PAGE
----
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F1 2013 Belgian Grand Prix Spa Qualifying Review and Race Preview

Paul di Resta had pole snatched from his grasp on a thrilling wet qualifying session.

Local Time: 2 PM (Belgium)

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In a thrilling qualifying session, Paul di Resta’s hopes of a first pole position in F1 were cruelly destroyed by a Spa track that inexplicably improved in the latter stages of Q3.

It has appeared to be the case that Force India, who have been under fire for a string of poor qualifying decisions, had pulled one of the all-time great strategies by holding di Resta in at the start of Q3 when all the other teams where desperate to get their respective drivers out.

F1 2013 Belgian Grand Prix Spa Qualifying Review and Race Preview

Presse Sports-USA TODAY Sports

At the time it appeared a massive gamble, rain wasn’t predicted for Q3 and even if it eventually came, the start of the session would always prove the best for any sort of slick running.

However, the rain came with such ferocity that the nine drivers that went out straight away began struggling for grip halfway through their out laps, quickly radioing in that intermediate tyres were to be the order of the day.

Di Resta, sitting patiently in his garage, had his Force India team sum up the situation beautifully, immediately sending out the Scotsman on a set of intermediates where he set a time that, as the rain continued to fall, appeared destined to bring him his first pole position.

Half-way through Q3 it seemed inevitable that no improvement was to come from any remaining laps, although Rosberg did appear to making a staggering amount of time compared to everyone else.

This then manifested itself into true recognition that the track was improving right at the death, with literally seconds ticking down when all nine drivers on track, for di Resta had long pitted content with his work, realised they could topple the time sheets.

Namely it was the two Red Bulls, whom everyone expected to be rightfully out front in the dry, who brought the immediate challenge with both Vettel and Webber contending to the end, landing up P2 and P3 respectfully.

But the surprise, or perhaps not considering he is now on a run of four consecutive pole positions for the first time in his storied career, was Lewis Hamilton’s successful bid right at the end that landed him the coveted P1. Having himself admitted, it was simply a matter of being in the right place at the right time, when the track was at its optimal best.

In some ways, there will be sympathy for di Resta, who seemed to have done a Nico Hulkenberg in Brazil 2010, where he too made the most of the conditions to surprise everyone for pole. Unfortunately, the way these weather conditions play out rings true to the incredible unpredictability of the situation. With four minutes left in Q3, no drive on the track really though they could capture pole for they would have assumed to smart risk taken by Force India had made it di Resta’s.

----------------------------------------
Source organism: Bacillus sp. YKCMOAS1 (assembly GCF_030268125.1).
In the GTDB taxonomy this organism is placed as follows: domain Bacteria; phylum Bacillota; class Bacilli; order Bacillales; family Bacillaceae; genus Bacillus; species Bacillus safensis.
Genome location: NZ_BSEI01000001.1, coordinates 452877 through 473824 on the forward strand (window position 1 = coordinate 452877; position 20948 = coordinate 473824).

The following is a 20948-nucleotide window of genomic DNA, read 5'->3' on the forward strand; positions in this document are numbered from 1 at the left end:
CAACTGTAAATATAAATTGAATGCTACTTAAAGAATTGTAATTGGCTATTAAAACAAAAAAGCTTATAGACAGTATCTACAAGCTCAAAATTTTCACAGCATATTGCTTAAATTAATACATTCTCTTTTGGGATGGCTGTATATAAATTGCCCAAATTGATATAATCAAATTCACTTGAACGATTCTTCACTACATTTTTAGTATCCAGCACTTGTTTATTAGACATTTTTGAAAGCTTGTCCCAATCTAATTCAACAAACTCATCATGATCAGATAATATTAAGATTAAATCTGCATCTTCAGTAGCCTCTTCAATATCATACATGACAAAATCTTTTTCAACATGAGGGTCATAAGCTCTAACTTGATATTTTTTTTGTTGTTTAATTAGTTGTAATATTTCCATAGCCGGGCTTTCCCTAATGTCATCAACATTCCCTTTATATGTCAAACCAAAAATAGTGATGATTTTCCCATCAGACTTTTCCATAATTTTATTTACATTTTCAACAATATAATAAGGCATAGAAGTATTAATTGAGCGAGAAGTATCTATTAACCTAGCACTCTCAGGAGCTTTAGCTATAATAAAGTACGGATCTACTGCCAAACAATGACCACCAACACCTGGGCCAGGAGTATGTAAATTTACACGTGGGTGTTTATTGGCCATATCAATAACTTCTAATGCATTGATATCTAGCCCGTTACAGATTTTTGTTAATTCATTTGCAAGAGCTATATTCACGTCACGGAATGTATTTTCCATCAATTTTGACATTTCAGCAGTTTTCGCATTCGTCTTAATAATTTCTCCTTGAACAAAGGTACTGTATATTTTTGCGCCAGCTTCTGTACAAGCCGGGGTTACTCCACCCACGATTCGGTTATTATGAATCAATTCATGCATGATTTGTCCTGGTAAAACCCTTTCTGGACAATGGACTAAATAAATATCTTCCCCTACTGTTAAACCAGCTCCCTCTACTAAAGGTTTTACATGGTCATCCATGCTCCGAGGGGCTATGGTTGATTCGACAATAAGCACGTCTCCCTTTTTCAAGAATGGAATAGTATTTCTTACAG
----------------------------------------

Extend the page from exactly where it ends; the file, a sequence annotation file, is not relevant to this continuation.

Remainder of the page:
In the end, the rain didn’t dramatically shake up the grid. Surprisingly the opportunistic Fernando Alonso wasn’t able to make the most of his chances and will start from a lowly P9, his only comfort being that his immediate championship rival, Kimi Raikkonen, is only one position ahead in P8.

Despite the sluggish car, Jenson Button was able to make the most of the conditions and live up to his label of being the king of the changing conditions, finishing in P6 and even at one point threatening for the front row.

Yet the man most happy will definitely be Sebastian Vettel. He’s ticked a hat-trick of boxes that all championship leaders need to tick in the unpredictability of a rain soaked qualifying. First, make sure you’re in a respectable position on the grid and haven’t been caught out by the rain. Check. Second, make sure you’re ahead of your championship rivals. Mostly check. Third, make sure you’re well clear of Grosjean and Maldonado. Check.

Unfortunately for Vettel, the most direct threat might actually be posed by Webber, who’s been long believed to have forgone all team favours after the events in Malaysia.

It brings in the possibility of some serious on track tussle between the two, who have completely different motives going into Sunday’s race.

Again, at this point all the signs point to Red Bull, but we know that Mercedes is very fast, especially since they’ve fixed the majority of their tyre problems.

But degradation might not even be a factor in Spa tomorrow, considering the rain shows no signs of abating during the hours of F1 on the Sunday.

That throws the unknown back into the equation, making incredibly difficult for everyone in F1 to get some sort of idea of what exactly might unfold.

We don’t really know how these cars perform in the wet over the course of the race, as the only wet racing we’ve had all year have been the first few conservative laps of the Malaysian GP.

Raikkonen and Alonso will be the two to watch out for, stalking those ahead from the back end of the top ten. Alonso, especially, has these sort of situations custom made for his calculating and efficient style, and will probably somehow find his way on the podium.

But taking into account the weather, and the uncertainty that it creates it’s just too hard to get any conclusive read with any significant authority. All you can do is go on instinct and history, and Alonso has plenty of it. 

Follow Me: @TheF1_Professor

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